Gender, power and political speech. Women and language in the 2015 UK General Election (Deborah Cameron & Sylvia Shaw)

4 minutes to read
Piia Varis
4.5 out of 5 stars

In Gender, Power and Political Speech, Deborah Cameron and Sylvia Shaw examine how female politicians used language in the context of the 2015 British General Election, and whether their language use differed from that of male politicians'. They also study the reception and media representation of their performances, all in the context of the 'different voice' ideology.

The 'different voice' ideology relies on a 'two cultures' model of distinct 'male' and 'female' communication styles. In practice, this ideology refers to widely accepted propositions such as "women prefer cooperative and supportive interaction to aggressive argument, and are less interested in point-scoring and self-promotion than in displaying empathy and building rapport." (p. 7)

The idea that women and men communicate in ways fundamentally different from each other is a popular one, despite research suggesting otherwise. As Cameron and Shaw point out, in its popularised forms, "the 'different voice' ideology has become familar to a mass audience: for many people, it has attained the status of self-evident common sense." (p. 6) This is perhaps no surprise, given how much for instance popular self-help discourse there is perpetuating this understanding (just think of bestsellers such as Men are from Mars, Women are from Venus). 

While reading some of the popular self-help and media discourse on the supposed differences between women and men in how they communicate, and the assumed difficulties in getting one's message across to the 'other' gender, it seems amazing how people manage to get anything done and be understood - not only in politics but in other spheres of life as well. In the meanwhile, based on their analysis of the British election debates, Cameron and Shaw did not find "clear-cut, and clearly gender-based, differences" (p. 133) between the men and women participating. They did, however, find that "the 'different voice ideology remains a powerful influence on the representation of women in politics" (p. 133).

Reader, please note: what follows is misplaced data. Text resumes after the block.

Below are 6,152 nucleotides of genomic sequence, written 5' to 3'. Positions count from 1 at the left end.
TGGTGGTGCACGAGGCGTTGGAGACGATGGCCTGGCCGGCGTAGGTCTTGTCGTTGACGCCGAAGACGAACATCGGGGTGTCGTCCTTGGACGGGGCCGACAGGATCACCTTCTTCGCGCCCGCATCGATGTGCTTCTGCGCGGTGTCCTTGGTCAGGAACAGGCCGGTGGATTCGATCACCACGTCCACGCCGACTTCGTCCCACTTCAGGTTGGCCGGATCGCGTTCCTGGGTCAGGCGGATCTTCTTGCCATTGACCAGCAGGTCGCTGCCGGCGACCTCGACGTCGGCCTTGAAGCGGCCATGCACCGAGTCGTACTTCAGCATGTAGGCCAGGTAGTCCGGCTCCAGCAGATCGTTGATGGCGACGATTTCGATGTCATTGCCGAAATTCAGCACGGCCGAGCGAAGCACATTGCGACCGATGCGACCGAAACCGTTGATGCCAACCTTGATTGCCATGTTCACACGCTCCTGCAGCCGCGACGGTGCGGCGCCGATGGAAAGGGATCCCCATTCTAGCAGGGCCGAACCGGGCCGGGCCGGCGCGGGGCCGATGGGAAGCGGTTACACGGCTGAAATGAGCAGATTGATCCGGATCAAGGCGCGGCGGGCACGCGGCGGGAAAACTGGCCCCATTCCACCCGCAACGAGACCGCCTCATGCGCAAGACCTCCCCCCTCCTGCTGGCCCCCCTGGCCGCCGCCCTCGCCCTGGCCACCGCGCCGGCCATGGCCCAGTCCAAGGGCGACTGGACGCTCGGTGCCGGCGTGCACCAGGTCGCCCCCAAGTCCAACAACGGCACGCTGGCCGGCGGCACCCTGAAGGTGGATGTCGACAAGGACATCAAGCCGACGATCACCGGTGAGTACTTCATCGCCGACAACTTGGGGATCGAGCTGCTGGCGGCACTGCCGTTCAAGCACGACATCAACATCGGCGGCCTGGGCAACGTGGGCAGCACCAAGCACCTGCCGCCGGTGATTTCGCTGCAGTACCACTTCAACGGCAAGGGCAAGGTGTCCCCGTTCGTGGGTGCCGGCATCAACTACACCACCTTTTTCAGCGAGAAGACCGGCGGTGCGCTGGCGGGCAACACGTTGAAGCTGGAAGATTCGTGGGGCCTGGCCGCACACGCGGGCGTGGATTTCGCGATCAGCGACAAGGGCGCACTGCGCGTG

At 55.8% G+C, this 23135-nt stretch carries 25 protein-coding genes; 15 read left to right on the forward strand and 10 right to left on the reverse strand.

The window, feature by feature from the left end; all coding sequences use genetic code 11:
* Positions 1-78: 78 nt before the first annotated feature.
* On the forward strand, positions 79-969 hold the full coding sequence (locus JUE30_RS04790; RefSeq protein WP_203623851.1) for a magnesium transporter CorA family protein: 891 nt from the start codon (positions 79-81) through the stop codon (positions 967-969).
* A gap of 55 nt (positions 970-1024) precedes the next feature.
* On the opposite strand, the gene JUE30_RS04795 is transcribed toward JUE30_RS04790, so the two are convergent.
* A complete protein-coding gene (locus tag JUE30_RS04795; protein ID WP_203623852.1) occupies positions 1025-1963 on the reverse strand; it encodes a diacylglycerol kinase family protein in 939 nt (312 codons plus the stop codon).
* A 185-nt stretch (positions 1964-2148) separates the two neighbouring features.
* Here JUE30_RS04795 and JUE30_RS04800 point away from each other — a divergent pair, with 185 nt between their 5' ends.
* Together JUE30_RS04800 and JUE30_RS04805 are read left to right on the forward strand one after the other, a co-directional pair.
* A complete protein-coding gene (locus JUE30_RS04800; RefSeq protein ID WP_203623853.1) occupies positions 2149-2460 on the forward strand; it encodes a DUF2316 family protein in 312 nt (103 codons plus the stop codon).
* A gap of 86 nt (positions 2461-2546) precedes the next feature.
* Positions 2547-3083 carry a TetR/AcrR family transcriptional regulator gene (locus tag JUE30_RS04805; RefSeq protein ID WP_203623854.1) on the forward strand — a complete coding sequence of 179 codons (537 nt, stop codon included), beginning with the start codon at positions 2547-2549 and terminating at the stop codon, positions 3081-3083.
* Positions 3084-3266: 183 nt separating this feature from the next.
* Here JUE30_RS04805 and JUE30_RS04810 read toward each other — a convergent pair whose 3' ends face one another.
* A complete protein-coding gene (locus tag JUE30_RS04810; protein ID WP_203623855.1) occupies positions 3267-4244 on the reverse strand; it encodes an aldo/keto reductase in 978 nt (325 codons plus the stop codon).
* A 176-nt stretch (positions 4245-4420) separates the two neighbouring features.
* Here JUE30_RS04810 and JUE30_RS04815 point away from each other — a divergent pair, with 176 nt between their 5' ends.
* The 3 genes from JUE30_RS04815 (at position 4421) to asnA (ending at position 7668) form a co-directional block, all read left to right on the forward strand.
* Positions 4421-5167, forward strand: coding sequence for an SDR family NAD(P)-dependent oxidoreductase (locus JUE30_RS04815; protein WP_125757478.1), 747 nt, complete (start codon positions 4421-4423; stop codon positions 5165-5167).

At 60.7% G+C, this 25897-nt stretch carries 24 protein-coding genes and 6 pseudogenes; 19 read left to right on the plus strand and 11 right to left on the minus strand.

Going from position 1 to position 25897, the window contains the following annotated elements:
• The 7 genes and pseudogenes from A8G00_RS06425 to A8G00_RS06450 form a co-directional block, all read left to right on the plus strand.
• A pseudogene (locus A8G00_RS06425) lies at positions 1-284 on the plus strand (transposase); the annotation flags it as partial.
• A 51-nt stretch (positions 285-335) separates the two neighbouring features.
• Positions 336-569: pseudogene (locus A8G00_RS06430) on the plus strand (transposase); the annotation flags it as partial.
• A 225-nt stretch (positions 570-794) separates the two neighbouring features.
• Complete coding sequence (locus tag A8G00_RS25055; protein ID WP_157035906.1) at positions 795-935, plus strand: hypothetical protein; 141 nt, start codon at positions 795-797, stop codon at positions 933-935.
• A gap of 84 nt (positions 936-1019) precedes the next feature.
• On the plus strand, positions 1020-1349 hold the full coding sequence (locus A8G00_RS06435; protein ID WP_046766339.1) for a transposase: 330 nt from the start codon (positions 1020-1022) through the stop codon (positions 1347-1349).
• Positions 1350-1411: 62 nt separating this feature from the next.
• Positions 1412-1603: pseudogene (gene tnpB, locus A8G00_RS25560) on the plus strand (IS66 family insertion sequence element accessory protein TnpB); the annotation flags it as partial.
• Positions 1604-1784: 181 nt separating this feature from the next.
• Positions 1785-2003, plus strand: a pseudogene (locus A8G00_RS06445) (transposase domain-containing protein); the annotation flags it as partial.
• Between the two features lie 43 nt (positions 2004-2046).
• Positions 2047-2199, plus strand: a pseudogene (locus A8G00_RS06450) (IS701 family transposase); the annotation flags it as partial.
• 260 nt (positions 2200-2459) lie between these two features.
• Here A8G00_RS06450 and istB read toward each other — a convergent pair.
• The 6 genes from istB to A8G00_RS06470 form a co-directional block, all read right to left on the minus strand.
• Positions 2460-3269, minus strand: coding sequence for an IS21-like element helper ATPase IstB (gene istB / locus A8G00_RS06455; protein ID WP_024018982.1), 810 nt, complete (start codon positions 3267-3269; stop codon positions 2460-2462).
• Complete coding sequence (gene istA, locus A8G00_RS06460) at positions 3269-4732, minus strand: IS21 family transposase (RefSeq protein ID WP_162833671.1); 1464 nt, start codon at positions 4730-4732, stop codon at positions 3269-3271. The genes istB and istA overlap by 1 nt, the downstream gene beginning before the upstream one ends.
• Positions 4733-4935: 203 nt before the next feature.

Women seen as deviating from the kind of behaviour prescribed by the ideology can be judged as 'unnatural' or 'unfeminine'

The 'different voice' ideology of course potentially has detrimental consequences in real-life communication; women seen as deviating from the kind of behaviour prescribed by the ideology can be judged as 'unnatural' or 'unfeminine'. Reviewing existing research, Cameron and Shaw point out that "In addition to lacking confidence in their own ability to speak with authority, women may actively avoid speaking out in public because of the risk that engaging in normatively 'masculine' behaviour will have adverse social consequences. Research confirms what many women have learnt from experience - that overt displays of authority by women prompt others to judge them negatively on measures of both femininity and likeability" (p. 10).